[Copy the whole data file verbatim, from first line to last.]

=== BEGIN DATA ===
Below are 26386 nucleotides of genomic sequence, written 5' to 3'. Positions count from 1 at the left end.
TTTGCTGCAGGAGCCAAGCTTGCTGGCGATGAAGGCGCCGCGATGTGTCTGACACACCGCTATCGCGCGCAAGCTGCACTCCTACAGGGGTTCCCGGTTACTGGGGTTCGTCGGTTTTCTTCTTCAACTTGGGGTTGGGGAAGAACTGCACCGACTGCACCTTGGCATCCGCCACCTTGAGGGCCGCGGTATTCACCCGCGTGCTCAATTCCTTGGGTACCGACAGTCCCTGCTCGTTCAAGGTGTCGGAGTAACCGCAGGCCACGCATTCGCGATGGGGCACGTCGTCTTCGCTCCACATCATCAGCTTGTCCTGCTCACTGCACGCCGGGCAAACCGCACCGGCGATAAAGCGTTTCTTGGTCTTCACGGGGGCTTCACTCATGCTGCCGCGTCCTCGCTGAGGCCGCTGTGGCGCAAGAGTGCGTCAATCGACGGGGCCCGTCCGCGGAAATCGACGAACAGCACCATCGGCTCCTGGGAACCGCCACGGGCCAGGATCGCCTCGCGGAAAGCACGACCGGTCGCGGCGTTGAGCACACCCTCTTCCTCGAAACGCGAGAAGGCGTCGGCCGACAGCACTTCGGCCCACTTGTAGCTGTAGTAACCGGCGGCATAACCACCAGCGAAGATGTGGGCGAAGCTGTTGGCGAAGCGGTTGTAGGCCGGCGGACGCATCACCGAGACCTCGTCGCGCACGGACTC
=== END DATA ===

Below are 26386 nucleotides of genomic sequence, written 5' to 3'. Positions count from 1 at the left end.
TTTGCTGCAGGAGCCAAGCTTGCTGGCGATGAAGGCGCCGCGATGTGTCTGACACACCGCTATCGCGCGCAAGCTGCACTCCTACAGGGGTTCCCGGTTACTGGGGTTCGTCGGTTTTCTTCTTCAACTTGGGGTTGGGGAAGAACTGCACCGACTGCACCTTGGCATCCGCCACCTTGAGGGCCGCGGTATTCACCCGCGTGCTCAATTCCTTGGGTACCGACAGTCCCTGCTCGTTCAAGGTGTCGGAGTAACCGCAGGCCACGCATTCGCGATGGGGCACGTCGTCTTCGCTCCACATCATCAGCTTGTCCTGCTCACTGCACGCCGGGCAAACCGCACCGGCGATAAAGCGTTTCTTGGTCTTCACGGGGGCTTCACTCATGCTGCCGCGTCCTCGCTGAGGCCGCTGTGGCGCAAGAGTGCGTCAATCGACGGGGCCCGTCCGCGGAAATCGACGAACAGCACCATCGGCTCCTGGGAACCGCCACGGGCCAGGATCGCCTCGCGGAAAGCACGACCGGTCGCGGCGTTGAGCACACCCTCTTCCTCGAAACGCGAGAAGGCGTCGGCCGACAGCACTTCGGCCCACTTGTAGCTGTAGTAACCGGCGGCATAACCACCAGCGAAGATGTGGGCGAAGCTGTTGGCGAAGCGGTTGTAGGCCGGCGGACGCATCACCGAGACCTCGTCGCGCACGGACTC